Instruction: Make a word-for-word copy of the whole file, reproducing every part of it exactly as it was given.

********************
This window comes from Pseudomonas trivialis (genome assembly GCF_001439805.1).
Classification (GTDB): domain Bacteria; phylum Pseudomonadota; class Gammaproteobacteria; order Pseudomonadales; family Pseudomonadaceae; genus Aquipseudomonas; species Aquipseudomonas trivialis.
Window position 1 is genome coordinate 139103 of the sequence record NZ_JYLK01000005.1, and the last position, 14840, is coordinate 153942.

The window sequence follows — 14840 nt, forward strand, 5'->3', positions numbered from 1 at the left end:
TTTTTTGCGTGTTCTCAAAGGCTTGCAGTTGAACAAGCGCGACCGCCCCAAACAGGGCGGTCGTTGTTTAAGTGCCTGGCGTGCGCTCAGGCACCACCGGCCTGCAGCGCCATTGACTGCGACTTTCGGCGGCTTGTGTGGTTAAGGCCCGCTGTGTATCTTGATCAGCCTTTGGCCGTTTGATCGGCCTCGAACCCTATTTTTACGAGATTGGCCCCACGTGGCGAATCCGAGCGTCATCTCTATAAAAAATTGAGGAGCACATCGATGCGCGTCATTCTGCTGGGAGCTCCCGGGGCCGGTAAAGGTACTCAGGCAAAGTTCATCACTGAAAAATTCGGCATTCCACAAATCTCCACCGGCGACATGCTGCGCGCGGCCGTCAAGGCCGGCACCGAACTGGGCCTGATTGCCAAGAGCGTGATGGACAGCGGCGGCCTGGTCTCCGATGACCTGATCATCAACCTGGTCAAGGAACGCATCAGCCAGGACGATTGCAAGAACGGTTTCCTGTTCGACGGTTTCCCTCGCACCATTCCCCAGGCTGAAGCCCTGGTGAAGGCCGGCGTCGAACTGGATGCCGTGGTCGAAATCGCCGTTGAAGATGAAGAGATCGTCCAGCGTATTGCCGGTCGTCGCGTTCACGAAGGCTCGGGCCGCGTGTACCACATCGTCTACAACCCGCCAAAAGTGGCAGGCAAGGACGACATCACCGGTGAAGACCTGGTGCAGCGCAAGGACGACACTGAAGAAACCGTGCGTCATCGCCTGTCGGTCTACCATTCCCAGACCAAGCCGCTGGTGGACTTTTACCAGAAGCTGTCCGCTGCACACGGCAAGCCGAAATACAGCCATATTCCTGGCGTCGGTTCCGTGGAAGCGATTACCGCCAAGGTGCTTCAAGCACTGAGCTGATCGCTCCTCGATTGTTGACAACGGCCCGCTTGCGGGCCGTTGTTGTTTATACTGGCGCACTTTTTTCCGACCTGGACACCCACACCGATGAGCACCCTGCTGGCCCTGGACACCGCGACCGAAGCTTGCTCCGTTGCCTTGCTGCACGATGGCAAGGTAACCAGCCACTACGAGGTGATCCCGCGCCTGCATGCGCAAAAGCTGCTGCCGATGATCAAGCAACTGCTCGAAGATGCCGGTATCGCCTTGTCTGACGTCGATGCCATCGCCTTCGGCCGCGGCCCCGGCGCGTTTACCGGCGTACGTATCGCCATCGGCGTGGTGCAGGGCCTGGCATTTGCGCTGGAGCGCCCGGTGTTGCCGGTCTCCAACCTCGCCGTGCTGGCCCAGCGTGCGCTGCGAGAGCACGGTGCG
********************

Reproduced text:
This window comes from Pseudomonas trivialis (genome assembly GCF_001439805.1).
Classification (GTDB): domain Bacteria; phylum Pseudomonadota; class Gammaproteobacteria; order Pseudomonadales; family Pseudomonadaceae; genus Aquipseudomonas; species Aquipseudomonas trivialis.
Window position 1 is genome coordinate 139103 of the sequence record NZ_JYLK01000005.1, and the last position, 14840, is coordinate 153942.

The window sequence follows — 14840 nt, forward strand, 5'->3', positions numbered from 1 at the left end:
TTTTTTGCGTGTTCTCAAAGGCTTGCAGTTGAACAAGCGCGACCGCCCCAAACAGGGCGGTCGTTGTTTAAGTGCCTGGCGTGCGCTCAGGCACCACCGGCCTGCAGCGCCATTGACTGCGACTTTCGGCGGCTTGTGTGGTTAAGGCCCGCTGTGTATCTTGATCAGCCTTTGGCCGTTTGATCGGCCTCGAACCCTATTTTTACGAGATTGGCCCCACGTGGCGAATCCGAGCGTCATCTCTATAAAAAATTGAGGAGCACATCGATGCGCGTCATTCTGCTGGGAGCTCCCGGGGCCGGTAAAGGTACTCAGGCAAAGTTCATCACTGAAAAATTCGGCATTCCACAAATCTCCACCGGCGACATGCTGCGCGCGGCCGTCAAGGCCGGCACCGAACTGGGCCTGATTGCCAAGAGCGTGATGGACAGCGGCGGCCTGGTCTCCGATGACCTGATCATCAACCTGGTCAAGGAACGCATCAGCCAGGACGATTGCAAGAACGGTTTCCTGTTCGACGGTTTCCCTCGCACCATTCCCCAGGCTGAAGCCCTGGTGAAGGCCGGCGTCGAACTGGATGCCGTGGTCGAAATCGCCGTTGAAGATGAAGAGATCGTCCAGCGTATTGCCGGTCGTCGCGTTCACGAAGGCTCGGGCCGCGTGTACCACATCGTCTACAACCCGCCAAAAGTGGCAGGCAAGGACGACATCACCGGTGAAGACCTGGTGCAGCGCAAGGACGACACTGAAGAAACCGTGCGTCATCGCCTGTCGGTCTACCATTCCCAGACCAAGCCGCTGGTGGACTTTTACCAGAAGCTGTCCGCTGCACACGGCAAGCCGAAATACAGCCATATTCCTGGCGTCGGTTCCGTGGAAGCGATTACCGCCAAGGTGCTTCAAGCACTGAGCTGATCGCTCCTCGATTGTTGACAACGGCCCGCTTGCGGGCCGTTGTTGTTTATACTGGCGCACTTTTTTCCGACCTGGACACCCACACCGATGAGCACCCTGCTGGCCCTGGACACCGCGACCGAAGCTTGCTCCGTTGCCTTGCTGCACGATGGCAAGGTAACCAGCCACTACGAGGTGATCCCGCGCCTGCATGCGCAAAAGCTGCTGCCGATGATCAAGCAACTGCTCGAAGATGCCGGTATCGCCTTGTCTGACGTCGATGCCATCGCCTTCGGCCGCGGCCCCGGCGCGTTTACCGGCGTACGTATCGCCATCGGCGTGGTGCAGGGCCTGGCATTTGCGCTGGAGCGCCCGGTGTTGCCGGTCTCCAACCTCGCCGTGCTGGCCCAGCGTGCGCTGCGAGAGCACGGTGCG